anisotropically etching an unmasked portion of the layer of the gate structure material using a high-density gas plasma of a gas mixture comprising chlorine (Cl2) and nitrogen (N2).
19. The process of claim 18, wherein the gate structure material further comprises a layer of polycrystalline silicon.
20. The process of claim 18, further comprising overetching using a high-density gas plasma comprising chlorine (Cl2) and ammonia (N2).
21. The process of claim 20, wherein the overetching high density gas plasma further comprises oxygen.
22. The process of claim 20, wherein the bias power applied to the substrate holder during anisotropic etching is substantially greater than the bias power applied during overetching.
23. The process of claim 18, wherein the gas mixture further comprises ammonia (NH3).
24. The process of claim 18, wherein the gate structure material is doped with boron.
25. The process of claim 18, wherein the gate structure material is doped with phosphorus.
26. The process of claim 18, wherein the substrate comprises a silicon oxide layer deposited on a silicon wafer.
Description

The present invention relates in a general way to the field of high-density plasma etching for the production of submicron structures used in microelectronics.

More particularly, a process for anisotropically etching an Si1−xGex(0<×≦1) layer and, in particular, a stack of layers comprising an Si1−xGex first layer and, on this first layer, a silicon second layer, by high-density plasma is herein described.

The material generally used for forming the gate of a CMOS semiconductor device, in particular in the case of devices with a short channel, ≦0.18 μm, is amorphous silicon (a-Si). Conventionally, the gates of these devices are obtained by high-density plasma etching an a-Si layer deposited on a thin silicon oxide layer (gate oxide) formed on the surface of a silicon substrate. This etching step must be anisotropic in order for the side walls of the a-Si feature finally obtained to be perfectly straight so as to meet the size imposed by the mask defined beforehand by a photolithography step. Moreover, and this is one of the main difficulties with the step of etching the gate of a CMOS device, the subjacent silicon oxide must not be punctured so as not to damage the future active regions of the device, which means that the consumption of silicon oxide must be as low as possible.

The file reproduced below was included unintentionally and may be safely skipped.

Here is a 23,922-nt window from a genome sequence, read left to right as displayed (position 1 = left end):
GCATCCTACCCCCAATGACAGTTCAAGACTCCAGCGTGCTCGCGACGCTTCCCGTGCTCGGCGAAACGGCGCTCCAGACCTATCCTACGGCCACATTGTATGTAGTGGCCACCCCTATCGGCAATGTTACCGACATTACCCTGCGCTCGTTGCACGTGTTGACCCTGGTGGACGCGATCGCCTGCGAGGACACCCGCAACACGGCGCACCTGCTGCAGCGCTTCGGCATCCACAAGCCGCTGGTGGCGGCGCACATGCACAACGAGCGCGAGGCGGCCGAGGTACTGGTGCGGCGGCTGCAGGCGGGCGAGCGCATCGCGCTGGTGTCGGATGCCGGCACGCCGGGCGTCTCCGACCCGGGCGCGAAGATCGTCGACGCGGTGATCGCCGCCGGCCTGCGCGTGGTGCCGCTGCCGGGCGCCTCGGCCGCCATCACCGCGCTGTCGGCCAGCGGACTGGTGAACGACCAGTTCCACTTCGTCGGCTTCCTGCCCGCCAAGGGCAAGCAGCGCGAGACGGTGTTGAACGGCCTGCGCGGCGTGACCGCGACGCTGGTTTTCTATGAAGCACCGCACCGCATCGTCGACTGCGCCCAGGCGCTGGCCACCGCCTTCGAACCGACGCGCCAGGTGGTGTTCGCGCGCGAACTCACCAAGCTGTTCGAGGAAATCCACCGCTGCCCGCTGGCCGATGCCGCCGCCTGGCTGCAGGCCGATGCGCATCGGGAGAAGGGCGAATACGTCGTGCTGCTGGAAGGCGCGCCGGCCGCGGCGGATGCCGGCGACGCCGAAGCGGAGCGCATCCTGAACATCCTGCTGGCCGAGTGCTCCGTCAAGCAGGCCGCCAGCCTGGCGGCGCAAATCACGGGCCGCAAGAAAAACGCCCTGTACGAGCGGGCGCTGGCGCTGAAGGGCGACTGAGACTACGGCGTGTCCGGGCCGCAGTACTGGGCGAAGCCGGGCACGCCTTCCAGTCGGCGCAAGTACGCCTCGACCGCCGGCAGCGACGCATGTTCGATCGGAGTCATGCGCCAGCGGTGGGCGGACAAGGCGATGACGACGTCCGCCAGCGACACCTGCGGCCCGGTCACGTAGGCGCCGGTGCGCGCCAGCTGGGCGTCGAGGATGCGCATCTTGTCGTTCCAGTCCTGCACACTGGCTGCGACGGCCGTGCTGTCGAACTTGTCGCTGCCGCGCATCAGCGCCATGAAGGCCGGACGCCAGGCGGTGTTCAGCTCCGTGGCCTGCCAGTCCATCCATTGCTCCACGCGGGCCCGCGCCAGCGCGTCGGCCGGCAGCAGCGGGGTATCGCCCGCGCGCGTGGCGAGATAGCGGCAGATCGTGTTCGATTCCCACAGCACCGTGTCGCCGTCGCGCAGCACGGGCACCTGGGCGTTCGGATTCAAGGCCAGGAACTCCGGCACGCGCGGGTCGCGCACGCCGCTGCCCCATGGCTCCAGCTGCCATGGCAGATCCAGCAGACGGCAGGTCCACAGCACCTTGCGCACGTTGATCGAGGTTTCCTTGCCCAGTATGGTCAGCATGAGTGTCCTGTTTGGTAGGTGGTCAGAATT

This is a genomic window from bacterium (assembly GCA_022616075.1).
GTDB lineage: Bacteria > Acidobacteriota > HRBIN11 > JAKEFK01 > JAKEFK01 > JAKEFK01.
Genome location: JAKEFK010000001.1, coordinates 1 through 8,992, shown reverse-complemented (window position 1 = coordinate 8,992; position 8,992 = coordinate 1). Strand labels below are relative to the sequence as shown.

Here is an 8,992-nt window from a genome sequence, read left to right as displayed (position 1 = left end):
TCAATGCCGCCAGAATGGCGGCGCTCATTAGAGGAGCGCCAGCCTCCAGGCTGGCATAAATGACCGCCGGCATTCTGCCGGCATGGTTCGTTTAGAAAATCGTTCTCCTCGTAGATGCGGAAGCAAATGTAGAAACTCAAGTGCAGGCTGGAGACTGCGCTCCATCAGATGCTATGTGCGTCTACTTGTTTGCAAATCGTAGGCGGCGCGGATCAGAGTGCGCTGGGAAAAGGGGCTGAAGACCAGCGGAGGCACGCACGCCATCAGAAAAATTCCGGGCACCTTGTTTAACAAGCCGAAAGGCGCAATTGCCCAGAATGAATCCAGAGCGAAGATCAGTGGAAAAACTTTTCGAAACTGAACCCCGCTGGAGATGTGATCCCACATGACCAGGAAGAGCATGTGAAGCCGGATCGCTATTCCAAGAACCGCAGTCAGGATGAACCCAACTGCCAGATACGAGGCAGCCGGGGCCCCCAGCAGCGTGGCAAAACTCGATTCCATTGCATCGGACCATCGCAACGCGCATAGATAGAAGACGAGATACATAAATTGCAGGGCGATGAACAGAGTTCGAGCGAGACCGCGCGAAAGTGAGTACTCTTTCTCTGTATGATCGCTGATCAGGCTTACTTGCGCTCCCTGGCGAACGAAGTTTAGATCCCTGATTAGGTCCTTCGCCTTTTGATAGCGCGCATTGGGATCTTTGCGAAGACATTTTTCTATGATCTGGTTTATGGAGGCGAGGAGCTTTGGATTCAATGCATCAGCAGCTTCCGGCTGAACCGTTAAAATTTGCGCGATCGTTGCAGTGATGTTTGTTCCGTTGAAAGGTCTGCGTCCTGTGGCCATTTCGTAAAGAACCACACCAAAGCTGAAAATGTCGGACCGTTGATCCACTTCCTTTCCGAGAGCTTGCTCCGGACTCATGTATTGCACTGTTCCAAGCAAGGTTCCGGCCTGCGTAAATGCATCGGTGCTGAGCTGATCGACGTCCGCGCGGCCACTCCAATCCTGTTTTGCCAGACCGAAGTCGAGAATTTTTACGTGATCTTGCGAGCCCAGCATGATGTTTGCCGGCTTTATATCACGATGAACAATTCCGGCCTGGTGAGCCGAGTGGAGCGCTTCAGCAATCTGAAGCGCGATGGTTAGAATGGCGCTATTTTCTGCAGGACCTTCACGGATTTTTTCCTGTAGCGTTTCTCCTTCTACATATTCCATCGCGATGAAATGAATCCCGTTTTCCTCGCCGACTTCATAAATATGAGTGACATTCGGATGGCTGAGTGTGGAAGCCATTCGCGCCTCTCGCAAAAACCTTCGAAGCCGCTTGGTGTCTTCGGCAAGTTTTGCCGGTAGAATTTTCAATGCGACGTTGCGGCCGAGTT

The actual etching step includes exposing the layer of material to be etched, for example a-Si, on which a masking pattern has been formed beforehand by photolithography, to a reactive plasma using a gas or a gas mixture which reacts chemically with the material to be etched in order to form volatile reaction products which desorb spontaneously or under the influence of the ion bombardment. The etching kinetics observed in plasmas depend, on the one hand, on a phenomenon of dissociation of the gas or gas mixture which generates the reactive atomic species and, on the other hand, on the ionization of the gas or gas mixture which produces positive ions allowing ion bombardment normal to the surface of the substrate which is at a negative potential with respect to the potential of the plasma.

The actual etching operation is induced by the plasma, the etching action of which may be decomposed into a vertical etch rate Vv of direction normal to the surface of the substrate and a spontaneous lateral etch rate Vl, directed towards the etching side walls not exposed to the ion bombardment.

In practice, in order to obtain an anisotropic etching profile, it is known that the ion bombardment must be intense and of high energy so as to favour the vertical etch rate Vv enhanced by the ion bombardment and to minimize the spontaneous lateral etch rate Vl, i.e. the spontaneous etching reactions between etching side walls and reactive species in the plasma. Etching anisotropy is obtained in some cases by forming a thin passivation layer on the side walls of the etched feature, thereby protecting the side walls of the etched feature from being spontaneously etched by the reactive species produced by the discharge.

In the specific case of etching a-Si, it is necessary to obtain, on the one hand, aniosotropic etching and, on the other hand, to minimize the consumption of gate oxide. The processes for etching a-Si generally includes three steps.

The first step, during which the bias energy applied to the substrate is high (typically, in an industrial high-density plasma source whose ion density is between 5×1011 and 1012 ions/cm3, the bias power applied to a 200 mm diameter substrate is 400 W), makes it possible to etch the thin native silicon oxide layer which forms naturally on the surface of a-Si exposed to air.